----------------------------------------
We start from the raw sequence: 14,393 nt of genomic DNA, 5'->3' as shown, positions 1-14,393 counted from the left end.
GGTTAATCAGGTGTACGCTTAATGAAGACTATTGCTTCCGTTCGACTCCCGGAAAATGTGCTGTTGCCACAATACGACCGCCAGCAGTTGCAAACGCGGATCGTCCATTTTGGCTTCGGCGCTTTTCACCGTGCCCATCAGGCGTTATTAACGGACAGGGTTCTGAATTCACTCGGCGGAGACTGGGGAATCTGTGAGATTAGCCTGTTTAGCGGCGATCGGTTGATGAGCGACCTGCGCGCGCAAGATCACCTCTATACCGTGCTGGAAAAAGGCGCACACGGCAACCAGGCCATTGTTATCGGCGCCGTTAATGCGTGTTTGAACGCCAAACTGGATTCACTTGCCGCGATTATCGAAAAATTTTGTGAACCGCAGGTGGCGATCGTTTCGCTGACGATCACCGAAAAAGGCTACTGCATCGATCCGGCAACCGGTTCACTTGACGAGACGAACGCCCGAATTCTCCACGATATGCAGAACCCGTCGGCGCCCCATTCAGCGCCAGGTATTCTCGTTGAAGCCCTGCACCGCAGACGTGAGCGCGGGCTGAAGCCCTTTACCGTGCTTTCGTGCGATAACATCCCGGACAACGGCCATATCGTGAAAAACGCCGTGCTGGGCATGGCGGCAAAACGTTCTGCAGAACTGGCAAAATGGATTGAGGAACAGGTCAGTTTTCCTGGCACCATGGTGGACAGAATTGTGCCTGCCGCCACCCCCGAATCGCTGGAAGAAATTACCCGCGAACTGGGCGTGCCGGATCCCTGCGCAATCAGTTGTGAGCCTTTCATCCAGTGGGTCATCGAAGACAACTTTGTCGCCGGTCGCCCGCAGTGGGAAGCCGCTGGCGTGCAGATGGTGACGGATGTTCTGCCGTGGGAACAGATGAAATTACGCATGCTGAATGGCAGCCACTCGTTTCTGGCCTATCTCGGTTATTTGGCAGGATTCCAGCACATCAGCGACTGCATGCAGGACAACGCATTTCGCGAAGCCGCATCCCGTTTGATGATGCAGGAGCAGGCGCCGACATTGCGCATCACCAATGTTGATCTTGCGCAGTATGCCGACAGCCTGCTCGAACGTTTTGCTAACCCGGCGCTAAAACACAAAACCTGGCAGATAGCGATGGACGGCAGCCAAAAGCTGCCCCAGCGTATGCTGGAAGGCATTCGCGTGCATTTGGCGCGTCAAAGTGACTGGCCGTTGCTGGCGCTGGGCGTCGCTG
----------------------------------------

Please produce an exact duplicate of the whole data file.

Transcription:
We start from the raw sequence: 14,393 nt of genomic DNA, 5'->3' as shown, positions 1-14,393 counted from the left end.
GGTTAATCAGGTGTACGCTTAATGAAGACTATTGCTTCCGTTCGACTCCCGGAAAATGTGCTGTTGCCACAATACGACCGCCAGCAGTTGCAAACGCGGATCGTCCATTTTGGCTTCGGCGCTTTTCACCGTGCCCATCAGGCGTTATTAACGGACAGGGTTCTGAATTCACTCGGCGGAGACTGGGGAATCTGTGAGATTAGCCTGTTTAGCGGCGATCGGTTGATGAGCGACCTGCGCGCGCAAGATCACCTCTATACCGTGCTGGAAAAAGGCGCACACGGCAACCAGGCCATTGTTATCGGCGCCGTTAATGCGTGTTTGAACGCCAAACTGGATTCACTTGCCGCGATTATCGAAAAATTTTGTGAACCGCAGGTGGCGATCGTTTCGCTGACGATCACCGAAAAAGGCTACTGCATCGATCCGGCAACCGGTTCACTTGACGAGACGAACGCCCGAATTCTCCACGATATGCAGAACCCGTCGGCGCCCCATTCAGCGCCAGGTATTCTCGTTGAAGCCCTGCACCGCAGACGTGAGCGCGGGCTGAAGCCCTTTACCGTGCTTTCGTGCGATAACATCCCGGACAACGGCCATATCGTGAAAAACGCCGTGCTGGGCATGGCGGCAAAACGTTCTGCAGAACTGGCAAAATGGATTGAGGAACAGGTCAGTTTTCCTGGCACCATGGTGGACAGAATTGTGCCTGCCGCCACCCCCGAATCGCTGGAAGAAATTACCCGCGAACTGGGCGTGCCGGATCCCTGCGCAATCAGTTGTGAGCCTTTCATCCAGTGGGTCATCGAAGACAACTTTGTCGCCGGTCGCCCGCAGTGGGAAGCCGCTGGCGTGCAGATGGTGACGGATGTTCTGCCGTGGGAACAGATGAAATTACGCATGCTGAATGGCAGCCACTCGTTTCTGGCCTATCTCGGTTATTTGGCAGGATTCCAGCACATCAGCGACTGCATGCAGGACAACGCATTTCGCGAAGCCGCATCCCGTTTGATGATGCAGGAGCAGGCGCCGACATTGCGCATCACCAATGTTGATCTTGCGCAGTATGCCGACAGCCTGCTCGAACGTTTTGCTAACCCGGCGCTAAAACACAAAACCTGGCAGATAGCGATGGACGGCAGCCAAAAGCTGCCCCAGCGTATGCTGGAAGGCATTCGCGTGCATTTGGCGCGTCAAAGTGACTGGCCGTTGCTGGCGCTGGGCGTCGCTG